Embedding Power BI Report Server (PBIRS) reports in SharePoint

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If you’re on-premises and looking to embed a Power BI Report Server report in SharePoint, you’ll find it’s not as easy as O365 embeds. But it’s certainly possible; here’s how:

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How to create a powerful date table or DateKey in Power BI

DateKeys are essential for relative time measures. In “manage relationships” you tie the ‘DateKey'[Date] to a date field in each of your data sources. Giles Walker shared an excellent solution for a robust DateKey that includes measurements and calculations you’re sure to find useful. Here’s that same solution I’ve modified and expanded to be as useful as possible.

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View and share Power BI Report Server (PBIRS) reports full screen

The O365 Power BI Service has an easy “expand” icon on reports to make them full screen whereas Power BI Report Server (PBIRS) lacks that feature. We can still view reports full screen, however, using this simple trick in the URL:

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Use Power BI to create a dynamic/live meeting room schedule

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I recently set out to create a “live” conference room schedule that could be presented constantly on an auto-refreshed screen outside conference rooms. This would replace printed schedules placed in holders outside the rooms. The following example uses a SharePoint calendar as the conference room calendar and can be refreshed constantly using Power BI’s scheduled refresh in O365 or Report Server.

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Intro to conditional formatting & rules/validation when customizing SharePoint new item forms with PowerApps in Office 365

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This post will introduce you to some basic conditional formatting, rules & validation ideas you can implement today in your customized SharePoint forms using PowerApps. And don’t worry – if you start making changes to your form and don’t want to keep them, you can easily switch back to the original SharePoint form.

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Speaking at SharePoint Saturday St. Louis on January 20

Happy new year! My first speaking engagement of the year is coming up January 20th at SPS St. Louis. If you’re nearby, be sure to register (it’s free!) and check it out on Saturday, Jan 20. Here are the three sessions at which you’ll find me:

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Reverting to default SharePoint new item form instead of PowerApps custom form

Maybe you’ve made a PowerApps customized form but want to switch back to the original SharePoint new item form. Here’s how:

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Career change from SharePoint Business Analyst in education to SharePoint Systems Engineer in healthcare

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Watson Library | Image credit: Joel Cooper, KU Libraries

I’ve been fortunate these past 2.5 years to work with some incredible colleagues at University of Kansas Libraries. I worked as SharePoint Business Analyst for the libraries (150 staff in 7 branches including an Annex), working to identify solutions using Office 365 to improve communication, collaboration and business processes. I worked to drive adoption and awareness of Office 365 apps and loved everything I was fortunate to be able to do in my time there.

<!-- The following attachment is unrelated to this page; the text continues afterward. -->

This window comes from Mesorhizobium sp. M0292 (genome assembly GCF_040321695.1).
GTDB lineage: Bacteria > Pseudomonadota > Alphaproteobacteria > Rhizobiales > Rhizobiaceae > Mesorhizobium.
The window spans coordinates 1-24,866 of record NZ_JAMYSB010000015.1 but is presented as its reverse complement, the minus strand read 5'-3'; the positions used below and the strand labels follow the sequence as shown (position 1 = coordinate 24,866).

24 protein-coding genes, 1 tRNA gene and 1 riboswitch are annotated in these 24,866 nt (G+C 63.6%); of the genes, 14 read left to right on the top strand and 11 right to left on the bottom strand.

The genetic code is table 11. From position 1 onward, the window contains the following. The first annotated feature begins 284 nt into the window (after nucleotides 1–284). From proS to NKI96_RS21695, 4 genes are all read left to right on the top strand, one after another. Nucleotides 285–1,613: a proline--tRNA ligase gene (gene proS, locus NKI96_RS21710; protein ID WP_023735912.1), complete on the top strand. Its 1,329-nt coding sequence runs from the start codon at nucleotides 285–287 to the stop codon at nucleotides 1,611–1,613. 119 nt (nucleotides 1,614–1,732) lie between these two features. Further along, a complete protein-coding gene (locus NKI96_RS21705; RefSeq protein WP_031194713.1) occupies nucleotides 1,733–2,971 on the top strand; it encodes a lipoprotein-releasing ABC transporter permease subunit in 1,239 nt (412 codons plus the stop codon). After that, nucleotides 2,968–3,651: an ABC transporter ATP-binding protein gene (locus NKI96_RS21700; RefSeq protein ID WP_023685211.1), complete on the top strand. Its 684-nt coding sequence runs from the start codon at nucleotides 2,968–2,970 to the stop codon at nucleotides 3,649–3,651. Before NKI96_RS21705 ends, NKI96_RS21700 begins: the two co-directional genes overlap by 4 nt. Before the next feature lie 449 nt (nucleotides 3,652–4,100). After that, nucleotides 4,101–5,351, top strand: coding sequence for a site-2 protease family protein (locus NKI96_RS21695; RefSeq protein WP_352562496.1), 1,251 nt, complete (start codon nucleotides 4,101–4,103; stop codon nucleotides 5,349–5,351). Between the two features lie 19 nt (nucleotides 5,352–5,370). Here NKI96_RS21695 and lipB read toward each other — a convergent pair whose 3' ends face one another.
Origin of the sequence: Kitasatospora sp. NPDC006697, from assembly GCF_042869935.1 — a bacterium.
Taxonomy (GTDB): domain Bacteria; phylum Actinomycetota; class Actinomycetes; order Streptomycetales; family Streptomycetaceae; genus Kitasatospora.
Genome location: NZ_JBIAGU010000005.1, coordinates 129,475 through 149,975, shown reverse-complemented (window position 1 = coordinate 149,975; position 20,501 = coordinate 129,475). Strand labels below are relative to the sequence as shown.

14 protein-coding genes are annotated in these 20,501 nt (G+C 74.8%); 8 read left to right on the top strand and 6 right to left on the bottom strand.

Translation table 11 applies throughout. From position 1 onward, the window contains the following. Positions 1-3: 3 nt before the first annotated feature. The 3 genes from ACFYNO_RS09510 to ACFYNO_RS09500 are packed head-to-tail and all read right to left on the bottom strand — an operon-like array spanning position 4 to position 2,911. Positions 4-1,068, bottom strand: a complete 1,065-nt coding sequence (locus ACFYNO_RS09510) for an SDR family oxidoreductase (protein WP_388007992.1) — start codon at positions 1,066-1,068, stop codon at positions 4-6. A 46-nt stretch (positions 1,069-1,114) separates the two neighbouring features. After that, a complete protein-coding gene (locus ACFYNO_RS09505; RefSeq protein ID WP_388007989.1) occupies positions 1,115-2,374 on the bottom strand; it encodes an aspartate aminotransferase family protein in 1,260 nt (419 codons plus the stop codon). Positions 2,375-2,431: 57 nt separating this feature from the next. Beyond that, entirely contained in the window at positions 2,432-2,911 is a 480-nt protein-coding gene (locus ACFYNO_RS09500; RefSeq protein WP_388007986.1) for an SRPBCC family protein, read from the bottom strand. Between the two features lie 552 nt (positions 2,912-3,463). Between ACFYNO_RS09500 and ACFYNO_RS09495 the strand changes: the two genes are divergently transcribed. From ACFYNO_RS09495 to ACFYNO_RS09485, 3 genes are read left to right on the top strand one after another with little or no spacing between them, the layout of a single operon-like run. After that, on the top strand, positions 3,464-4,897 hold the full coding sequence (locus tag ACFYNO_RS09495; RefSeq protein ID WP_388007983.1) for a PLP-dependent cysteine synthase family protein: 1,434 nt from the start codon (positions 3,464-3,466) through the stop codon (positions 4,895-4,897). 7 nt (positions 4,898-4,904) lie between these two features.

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Use Microsoft Flow to create a “today” column for use in SharePoint list calculations

Note: I previously shared how to do this in SharePoint Designer. The following method utilizing Flow is better, and does not use loops/pauses.

It’s well-known that SharePoint calculated columns don’t permit [Today] to be used as a formula for a calculated date column. And the “default to today’s date” setting only works upon creation, and doesn’t update daily. But we can create a standard date column and have Microsoft Flow automatically update it daily for us, therefore allowing us to effortlessly perform calculations against today’s date such as:

  • Age =(TodayDate-Birthday)/365
  • Years of Service =(TodayDate-StartDate)/365
  • Days Past Due =(TodayDate-DueDate)
  • Weeks until summer break =(SummerStart-TodayDate)/7

Here’s how to create your own, always accurate/updated, today column (see bottom of post for video):

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Generate and send reports, files or lists regularly with Microsoft Flow’s “recurrence” trigger

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Automatically create and send reports, files and lists on a regular schedule using Microsoft Flow’s recurrence trigger. Whether hourly, daily, weekly or monthly you can deliver the most current and relevant data from SharePoint or OneDrive to interested parties via email without lifting a finger. Combine this with calculated columns in SharePoint and conditions for some awesome possibilities:

Alerts Calendar Relevance Routine
Report costs or expenditures above a certain amount Current month’s birthdays and/or workiversaries to your secretary Send expenses per department or individual to that department or individual Budget and salary or payroll figures weekly
Notify when an open ticket is idle for a week or incomplete Upcoming events per location Share evaluation status with supervisors for just their employees Recently closed deals and contracts
Survey responses or reviews under 3 stars Upcoming deadlines per department Client info and updates to proper salespeople based on location or product Distribute new hires’ contact/location info to the organization in weekly batches

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